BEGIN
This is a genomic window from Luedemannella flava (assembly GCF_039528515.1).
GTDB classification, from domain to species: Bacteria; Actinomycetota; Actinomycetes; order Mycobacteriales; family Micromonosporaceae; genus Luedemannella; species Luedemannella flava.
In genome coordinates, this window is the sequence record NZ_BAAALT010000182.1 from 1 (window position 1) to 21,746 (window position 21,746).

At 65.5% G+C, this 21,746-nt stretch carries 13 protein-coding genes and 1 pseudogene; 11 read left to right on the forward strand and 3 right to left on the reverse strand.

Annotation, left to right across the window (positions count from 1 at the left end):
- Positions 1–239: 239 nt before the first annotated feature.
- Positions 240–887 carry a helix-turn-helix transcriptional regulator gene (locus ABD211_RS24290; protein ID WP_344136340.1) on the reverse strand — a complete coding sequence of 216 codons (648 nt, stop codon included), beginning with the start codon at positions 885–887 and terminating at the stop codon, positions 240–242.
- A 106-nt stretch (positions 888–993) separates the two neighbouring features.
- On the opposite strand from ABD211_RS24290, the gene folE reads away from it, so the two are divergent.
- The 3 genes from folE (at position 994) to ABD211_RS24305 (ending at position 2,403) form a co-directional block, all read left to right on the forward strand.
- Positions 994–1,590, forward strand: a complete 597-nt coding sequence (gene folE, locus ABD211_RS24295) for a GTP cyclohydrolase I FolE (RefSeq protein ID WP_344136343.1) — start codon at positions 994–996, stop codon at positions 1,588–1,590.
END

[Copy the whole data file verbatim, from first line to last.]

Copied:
This is a genomic window from Luedemannella flava (assembly GCF_039528515.1).
GTDB classification, from domain to species: Bacteria; Actinomycetota; Actinomycetes; order Mycobacteriales; family Micromonosporaceae; genus Luedemannella; species Luedemannella flava.
In genome coordinates, this window is the sequence record NZ_BAAALT010000182.1 from 1 (window position 1) to 21,746 (window position 21,746).

At 65.5% G+C, this 21,746-nt stretch carries 13 protein-coding genes and 1 pseudogene; 11 read left to right on the forward strand and 3 right to left on the reverse strand.

Annotation, left to right across the window (positions count from 1 at the left end):
- Positions 1–239: 239 nt before the first annotated feature.
- Positions 240–887 carry a helix-turn-helix transcriptional regulator gene (locus ABD211_RS24290; protein ID WP_344136340.1) on the reverse strand — a complete coding sequence of 216 codons (648 nt, stop codon included), beginning with the start codon at positions 885–887 and terminating at the stop codon, positions 240–242.
- A 106-nt stretch (positions 888–993) separates the two neighbouring features.
- On the opposite strand from ABD211_RS24290, the gene folE reads away from it, so the two are divergent.
- The 3 genes from folE (at position 994) to ABD211_RS24305 (ending at position 2,403) form a co-directional block, all read left to right on the forward strand.
- Positions 994–1,590, forward strand: a complete 597-nt coding sequence (gene folE, locus ABD211_RS24295) for a GTP cyclohydrolase I FolE (RefSeq protein ID WP_344136343.1) — start codon at positions 994–996, stop codon at positions 1,588–1,590.